Table of Contents | Preface | An Indian Childhood | Genealogy | Colonialism and The Raj


[Genealogy] [IndoEuropeans] [Separate and Unequal] [Mum and Dad] [Dad] [Mum] [William  Blanchette] [Thomas Blanchette II] [Thomas Blanchett 1] [Mum Paternal] [Robert Roberts] [Dad Maternal] [Mum Maternal]

Thomas Blanchett 1
born England~1800 soldier, went to India 1817,  retired in India, died 1863 who was father to
Thomas Blanchett 2
born India 1838, Railway employee, died 1885 who was father to
William Blanchette
born India 1875, railway engine driver, died 1923 who was father to
Eugene Blanchette 1
born India 1905 railway boilermaker died in England 1985 who was father to
Eugene Blanchette 2
born India 1933, went to England 1949, went to Canada 1960, went to US 1962


Robert Roberts
born Wales~1780 soldier died in battle South India (Trichinopoly)  1817 who was father to
Edward Roberts
born India xxx headmaster died India "Mutiny" 1857 who was father to
Alexander Roberts
born India 1852 railway station master died India 1872 who was father to
Clarence Roberts
born India 1875 railway PWI died India ~1935 who was father to
Diamond Roberts
born India 1912 to England 1949 who was mother to
Eugene Blanchette
born India 1933 to England 1949 to Canada 1960 to US 1962

The Blanchettes and the Roberts

The family genealogy I write about here covers the period from about 1780 to 1949.  One of the many family tree summaries I use is shown on the left. 

There are all kinds of gaps on the female side.  The direct male line is clear because we are descended from two British soldiers, Thomas Blanchett and Robert Roberts, who went to India, never returned to Britain and whose relatives maintained their British culture in India.  Blanchett joined the HEIC Army and Roberts joined the British Army.  Both the HEIC and the British Army maintained records of their enlistees, and the "Raj" maintained records of  British descendants in India.  In addition there are copies of civil and religious birth, marriage and baptism records, some of which are in my possession.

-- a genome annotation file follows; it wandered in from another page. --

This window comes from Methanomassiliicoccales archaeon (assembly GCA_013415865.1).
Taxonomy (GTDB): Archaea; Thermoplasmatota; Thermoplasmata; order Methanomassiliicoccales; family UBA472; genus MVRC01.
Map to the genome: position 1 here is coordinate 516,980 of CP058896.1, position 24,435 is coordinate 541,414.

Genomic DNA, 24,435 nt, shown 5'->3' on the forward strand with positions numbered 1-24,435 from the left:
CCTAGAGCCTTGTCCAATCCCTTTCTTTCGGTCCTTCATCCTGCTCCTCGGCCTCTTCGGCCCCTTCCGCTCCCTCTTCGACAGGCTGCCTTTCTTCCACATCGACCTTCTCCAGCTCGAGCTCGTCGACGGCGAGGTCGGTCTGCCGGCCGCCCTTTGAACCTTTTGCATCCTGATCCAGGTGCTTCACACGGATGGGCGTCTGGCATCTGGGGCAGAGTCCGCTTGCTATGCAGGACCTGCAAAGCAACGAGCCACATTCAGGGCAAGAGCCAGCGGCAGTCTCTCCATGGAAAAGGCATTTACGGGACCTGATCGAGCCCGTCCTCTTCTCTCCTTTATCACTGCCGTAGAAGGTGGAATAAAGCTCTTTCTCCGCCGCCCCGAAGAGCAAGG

I have no records of the genealogy of the women these two soldiers married.  If these women's antecedents had been in India for more than a couple of generations, as they probably had been, it is unlikely that clear written records of their parentage now exist or ever existed.  Blanchette and Roberts were low level cannon fodder.  There is no particular reason for records of the antecedents of their wives to survive from the early 19th century.    Even if there once were records of their wives antecedents, they would be difficult to locate.  The women who their descendants married in the late 19th century probably do have a traceable lineage, but I have spent no time on the search.  These later wives seem to have been drawn from the "Indo-European",  then also known as the "Domiciled European", community in India.  By the later 19th century there were enough female descendants of European "settlers", and enough societal reasons to form a self sustaining "Domiciled European" (Anglo-Indian) community.